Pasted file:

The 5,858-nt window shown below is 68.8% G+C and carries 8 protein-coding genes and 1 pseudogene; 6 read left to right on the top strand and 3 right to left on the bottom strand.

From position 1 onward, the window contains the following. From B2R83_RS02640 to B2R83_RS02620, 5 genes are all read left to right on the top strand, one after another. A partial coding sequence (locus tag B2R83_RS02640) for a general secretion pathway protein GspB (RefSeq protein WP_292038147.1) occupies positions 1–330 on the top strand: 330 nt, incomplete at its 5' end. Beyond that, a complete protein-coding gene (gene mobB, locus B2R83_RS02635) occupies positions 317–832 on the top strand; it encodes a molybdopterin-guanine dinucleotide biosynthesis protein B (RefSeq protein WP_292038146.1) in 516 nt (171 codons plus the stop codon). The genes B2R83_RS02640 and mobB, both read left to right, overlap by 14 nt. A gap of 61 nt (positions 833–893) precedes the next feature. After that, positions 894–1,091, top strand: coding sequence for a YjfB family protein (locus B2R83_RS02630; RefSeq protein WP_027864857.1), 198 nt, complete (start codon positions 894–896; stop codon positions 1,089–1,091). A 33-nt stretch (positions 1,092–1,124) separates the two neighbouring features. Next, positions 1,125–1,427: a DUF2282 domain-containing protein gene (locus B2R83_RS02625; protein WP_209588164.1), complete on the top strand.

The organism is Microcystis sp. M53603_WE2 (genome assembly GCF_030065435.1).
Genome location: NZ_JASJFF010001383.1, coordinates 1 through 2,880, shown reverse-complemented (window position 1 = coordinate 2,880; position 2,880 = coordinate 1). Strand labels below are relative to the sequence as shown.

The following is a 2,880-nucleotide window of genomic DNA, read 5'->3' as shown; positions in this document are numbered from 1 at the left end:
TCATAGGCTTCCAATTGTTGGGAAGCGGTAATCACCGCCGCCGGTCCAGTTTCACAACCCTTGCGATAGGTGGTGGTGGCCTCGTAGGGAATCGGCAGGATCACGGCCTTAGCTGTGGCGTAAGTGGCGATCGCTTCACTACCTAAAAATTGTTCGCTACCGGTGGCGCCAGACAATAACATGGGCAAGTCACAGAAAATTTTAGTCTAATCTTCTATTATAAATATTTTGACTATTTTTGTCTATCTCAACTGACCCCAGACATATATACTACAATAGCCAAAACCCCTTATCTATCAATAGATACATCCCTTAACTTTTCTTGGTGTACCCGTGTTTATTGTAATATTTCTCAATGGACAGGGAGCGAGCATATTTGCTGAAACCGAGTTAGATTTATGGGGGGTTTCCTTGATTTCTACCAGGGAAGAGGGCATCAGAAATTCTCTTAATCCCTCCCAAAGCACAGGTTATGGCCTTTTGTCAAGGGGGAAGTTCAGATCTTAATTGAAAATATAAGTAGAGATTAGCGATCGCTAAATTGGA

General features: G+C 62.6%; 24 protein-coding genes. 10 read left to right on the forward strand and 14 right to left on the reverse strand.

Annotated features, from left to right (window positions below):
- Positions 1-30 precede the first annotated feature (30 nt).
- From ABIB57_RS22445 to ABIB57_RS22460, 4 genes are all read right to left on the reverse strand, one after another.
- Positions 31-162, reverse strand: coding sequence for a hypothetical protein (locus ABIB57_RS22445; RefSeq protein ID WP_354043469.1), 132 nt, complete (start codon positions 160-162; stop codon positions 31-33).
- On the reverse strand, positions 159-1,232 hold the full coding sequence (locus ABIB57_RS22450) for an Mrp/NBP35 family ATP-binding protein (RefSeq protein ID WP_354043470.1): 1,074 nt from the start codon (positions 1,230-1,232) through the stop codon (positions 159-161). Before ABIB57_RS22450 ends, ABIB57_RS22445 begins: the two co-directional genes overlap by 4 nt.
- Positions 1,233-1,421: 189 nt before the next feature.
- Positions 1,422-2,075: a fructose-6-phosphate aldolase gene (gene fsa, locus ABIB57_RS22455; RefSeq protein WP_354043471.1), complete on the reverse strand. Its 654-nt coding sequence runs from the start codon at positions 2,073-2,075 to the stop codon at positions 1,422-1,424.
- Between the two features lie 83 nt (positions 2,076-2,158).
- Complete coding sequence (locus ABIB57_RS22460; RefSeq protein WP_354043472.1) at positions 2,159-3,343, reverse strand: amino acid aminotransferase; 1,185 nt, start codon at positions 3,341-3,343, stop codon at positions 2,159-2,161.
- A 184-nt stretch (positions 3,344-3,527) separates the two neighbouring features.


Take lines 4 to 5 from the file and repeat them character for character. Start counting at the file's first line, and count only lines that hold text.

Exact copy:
Genome location: NZ_JASJFF010001383.1, coordinates 1 through 2,880, shown reverse-complemented (window position 1 = coordinate 2,880; position 2,880 = coordinate 1). Strand labels below are relative to the sequence as shown.

The following is a 2,880-nucleotide window of genomic DNA, read 5'->3' as shown; positions in this document are numbered from 1 at the left end: